Town Branch Commons: an idea that has worked in other cities

Hardly a week goes by that people don’t tell me how they wish the open block where the Webb Companies hopes to build CentrePointe could become a public park instead.

As the block awaits redevelopment, it is planted in grass and surrounded by a plank fence to resemble a horse pasture. It has become a popular gathering place during downtown festivals. (At other times, it is off-limits, just as horse pastures are.)

CentrePasture’s popularity points to a couple of ironies about Lexington.

One is that we have a lot of open space, but little public space. The other is that we are surrounded by some of the world’s most beautiful rural landscapes — an artful blend of the natural and man-made — but our central business district is a generic jungle of concrete and asphalt. There are only a handful of small parks or plazas downtown, and few trees of any size.

Although recent renovations of Triangle and Cheapside parks have been excellent, the comments I hear make me think Lexington residents still yearn for more public space downtown.

Town Branch Creek resurfaces west of Rupp Arena. Herald-Leader photo

The Downtown Development Authority on Monday will choose the winner of a design competition for Town Branch Commons — some form of linear park on city-owned property along the path of the long-buried stream that gave birth to Lexington.

This project would involve bringing parts of the creek back to the surface, either literally or symbolically, to create attractive public spaces for nature and a variety of activities. A jury of design professionals was to recommend a winner to the DDA board after closed-door presentations Friday by the five finalists.

The competition attracted 23 entries. The finalists are among the world’s best landscape architects and designers: Coen + Partners in Minneapolis; Denver-based Civitas; the Netherlands firm Inside Outside; Scape Landscape Architecture of New York; and Copenhagen-based Julien De Smedt Architects working with Balmori Associates of New York.

All five finalists’ designs will be on display at the Downtown Arts Center from Tuesday until Feb. 22, including during Gallery Hop on Feb. 15.

I can’t wait to see the designs, especially after hearing the finalists make presentations about their previous work Thursday at the Lexington Children’s Theatre. They showed amazing projects from all over the world, including in cities such as Bilbao, Spain, that had far more daunting problems than Lexington has.

(An interesting side note is that three of the six presenters were women: design legends Diana Balmori and Petra Blaisse and one of landscape architecture’s rising stars, Kate Orff.)

(Also worth mentioning: several of the landscape architects showed projects that used wetland parks to effectively solve storm-water problems. Lexington officials should remember that as they decide how to spend millions of dollars on storm water issues under terms of the federal consent decree.)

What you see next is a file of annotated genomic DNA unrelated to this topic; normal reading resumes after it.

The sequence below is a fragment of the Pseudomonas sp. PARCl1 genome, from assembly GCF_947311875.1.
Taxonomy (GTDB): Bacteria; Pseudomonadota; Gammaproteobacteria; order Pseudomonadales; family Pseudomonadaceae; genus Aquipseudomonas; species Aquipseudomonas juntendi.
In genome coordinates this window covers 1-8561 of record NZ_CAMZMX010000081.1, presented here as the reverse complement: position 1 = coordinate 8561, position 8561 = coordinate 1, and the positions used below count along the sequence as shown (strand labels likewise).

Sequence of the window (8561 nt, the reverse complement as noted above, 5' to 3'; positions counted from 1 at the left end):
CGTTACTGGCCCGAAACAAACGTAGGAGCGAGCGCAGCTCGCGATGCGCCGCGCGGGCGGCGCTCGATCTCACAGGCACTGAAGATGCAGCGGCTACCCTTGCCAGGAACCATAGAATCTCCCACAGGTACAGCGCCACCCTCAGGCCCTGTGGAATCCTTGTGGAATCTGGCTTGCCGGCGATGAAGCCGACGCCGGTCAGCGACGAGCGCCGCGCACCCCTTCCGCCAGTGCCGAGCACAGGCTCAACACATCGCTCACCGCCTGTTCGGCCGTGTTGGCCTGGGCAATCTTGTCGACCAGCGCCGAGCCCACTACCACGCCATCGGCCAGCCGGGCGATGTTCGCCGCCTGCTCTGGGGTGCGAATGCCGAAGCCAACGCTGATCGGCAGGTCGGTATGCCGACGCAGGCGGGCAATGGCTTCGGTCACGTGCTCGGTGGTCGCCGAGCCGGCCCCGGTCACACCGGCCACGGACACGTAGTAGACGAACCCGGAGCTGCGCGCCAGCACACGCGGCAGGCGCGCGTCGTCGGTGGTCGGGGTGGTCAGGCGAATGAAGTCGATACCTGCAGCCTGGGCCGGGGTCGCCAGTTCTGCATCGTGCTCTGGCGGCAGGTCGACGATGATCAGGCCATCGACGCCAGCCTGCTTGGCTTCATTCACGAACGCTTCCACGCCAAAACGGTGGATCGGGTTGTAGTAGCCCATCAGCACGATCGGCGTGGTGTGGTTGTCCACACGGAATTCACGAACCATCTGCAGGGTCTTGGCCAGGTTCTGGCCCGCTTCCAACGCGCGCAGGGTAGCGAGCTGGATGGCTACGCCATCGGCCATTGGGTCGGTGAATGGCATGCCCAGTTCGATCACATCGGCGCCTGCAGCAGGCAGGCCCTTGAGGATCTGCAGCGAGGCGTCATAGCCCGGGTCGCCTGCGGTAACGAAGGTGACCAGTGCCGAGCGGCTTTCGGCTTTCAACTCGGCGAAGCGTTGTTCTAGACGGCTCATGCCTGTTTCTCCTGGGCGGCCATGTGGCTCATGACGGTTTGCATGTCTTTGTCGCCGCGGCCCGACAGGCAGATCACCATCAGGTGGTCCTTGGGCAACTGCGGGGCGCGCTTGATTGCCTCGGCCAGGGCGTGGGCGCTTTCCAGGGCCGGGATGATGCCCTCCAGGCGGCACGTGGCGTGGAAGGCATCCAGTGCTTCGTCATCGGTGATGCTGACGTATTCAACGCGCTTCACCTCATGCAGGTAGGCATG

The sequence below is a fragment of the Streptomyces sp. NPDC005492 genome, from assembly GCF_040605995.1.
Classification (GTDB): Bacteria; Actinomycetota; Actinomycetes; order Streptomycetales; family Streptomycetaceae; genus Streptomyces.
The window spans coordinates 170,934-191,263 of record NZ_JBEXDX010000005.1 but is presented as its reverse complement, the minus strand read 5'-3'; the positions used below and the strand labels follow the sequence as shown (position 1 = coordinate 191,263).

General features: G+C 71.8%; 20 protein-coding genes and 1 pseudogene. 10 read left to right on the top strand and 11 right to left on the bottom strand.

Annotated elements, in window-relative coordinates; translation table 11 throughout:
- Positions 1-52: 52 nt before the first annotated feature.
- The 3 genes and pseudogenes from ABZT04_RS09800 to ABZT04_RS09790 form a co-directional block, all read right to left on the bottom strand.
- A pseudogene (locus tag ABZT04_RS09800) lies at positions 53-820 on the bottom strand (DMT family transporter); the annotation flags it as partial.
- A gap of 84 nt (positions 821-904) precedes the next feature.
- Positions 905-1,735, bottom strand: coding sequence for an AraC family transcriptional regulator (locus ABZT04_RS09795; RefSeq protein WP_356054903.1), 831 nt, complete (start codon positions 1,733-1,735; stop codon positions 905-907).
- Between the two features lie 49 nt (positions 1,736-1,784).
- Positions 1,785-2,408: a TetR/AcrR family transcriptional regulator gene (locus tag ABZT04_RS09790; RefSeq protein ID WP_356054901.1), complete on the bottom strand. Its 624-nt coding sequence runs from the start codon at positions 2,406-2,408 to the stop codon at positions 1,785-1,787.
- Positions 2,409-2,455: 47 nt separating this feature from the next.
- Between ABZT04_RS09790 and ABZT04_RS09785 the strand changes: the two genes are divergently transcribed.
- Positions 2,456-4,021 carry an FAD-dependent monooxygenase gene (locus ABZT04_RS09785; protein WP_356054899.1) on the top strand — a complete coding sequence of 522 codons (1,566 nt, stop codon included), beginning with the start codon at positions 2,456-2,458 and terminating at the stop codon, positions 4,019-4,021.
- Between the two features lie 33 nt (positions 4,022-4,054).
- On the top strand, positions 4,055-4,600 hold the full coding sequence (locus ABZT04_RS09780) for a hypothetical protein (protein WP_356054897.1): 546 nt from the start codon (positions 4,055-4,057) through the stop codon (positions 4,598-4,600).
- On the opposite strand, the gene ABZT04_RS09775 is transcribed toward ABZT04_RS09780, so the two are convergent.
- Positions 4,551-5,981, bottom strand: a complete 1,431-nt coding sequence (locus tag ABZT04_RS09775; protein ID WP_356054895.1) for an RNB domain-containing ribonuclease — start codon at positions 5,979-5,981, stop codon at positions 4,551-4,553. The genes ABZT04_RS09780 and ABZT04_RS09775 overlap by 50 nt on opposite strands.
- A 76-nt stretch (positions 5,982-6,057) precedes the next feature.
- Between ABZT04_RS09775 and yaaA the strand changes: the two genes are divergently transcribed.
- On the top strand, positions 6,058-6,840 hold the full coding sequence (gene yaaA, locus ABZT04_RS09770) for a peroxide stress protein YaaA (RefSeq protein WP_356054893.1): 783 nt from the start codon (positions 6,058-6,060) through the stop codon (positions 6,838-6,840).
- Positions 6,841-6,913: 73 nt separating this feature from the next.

I can already hear Lexington’s naysayers: This whole idea is impractical, unaffordable and frivolous. It is none of that.

The compelling argument for Town Branch Commons is not esthetic, but economic. This sort of urban public space has been an effective way to attract people and investment dollars to cities of all sizes, from Seoul, South Korea to Yonkers, N.Y.

People who have attended recent Commerce Lexington trips have seen it work in Greenville, S.C., where a long-neglected riverbank became Falls Park; and in San Antonio, where a once-buried stream similar to Town Branch became the Riverwalk, now Texas’ second-largest tourist attraction after the Alamo.

New York’s High Line project turned an abandoned elevated rail line into a linear park that has transformed a once-decaying section of lower Manhattan. Despite huge cost overruns, the Millennium Park that Chicago built over an urban rail yard has more than paid for itself with the private development it has attracted.

The kind of public-private partnership envisioned with Town Branch Commons is under way in Atlanta, which is turning an abandoned rail line around the city into 1,300 acres of parks and 33 miles of trails, and in Louisville, which has raised more than $60 million in private money for the 21st Century Parks project that is creating 4,000 acres of linear parkland and 100 miles of trails around that city.

What excites me about the potential of Town Branch Commons was mentioned frequently by the world-class designers who submitted plans. This isn’t about building Disney World in a swamp; it is an authentic reflection of Lexington’s history, geography and culture.

Pioneers chose Town Branch as the site for their town, laying out Lexington’s grid according to the creek’s path rather than a compass. Its banks were where early Lexingtonians gathered for fun and refreshment before the stream was polluted, built over and eventually buried.

Town Branch Commons will require public money and even more private money. But it could be a great long-term investment, one that uses the authenticity of Lexington’s past to create both an amenity and economic generator for the future.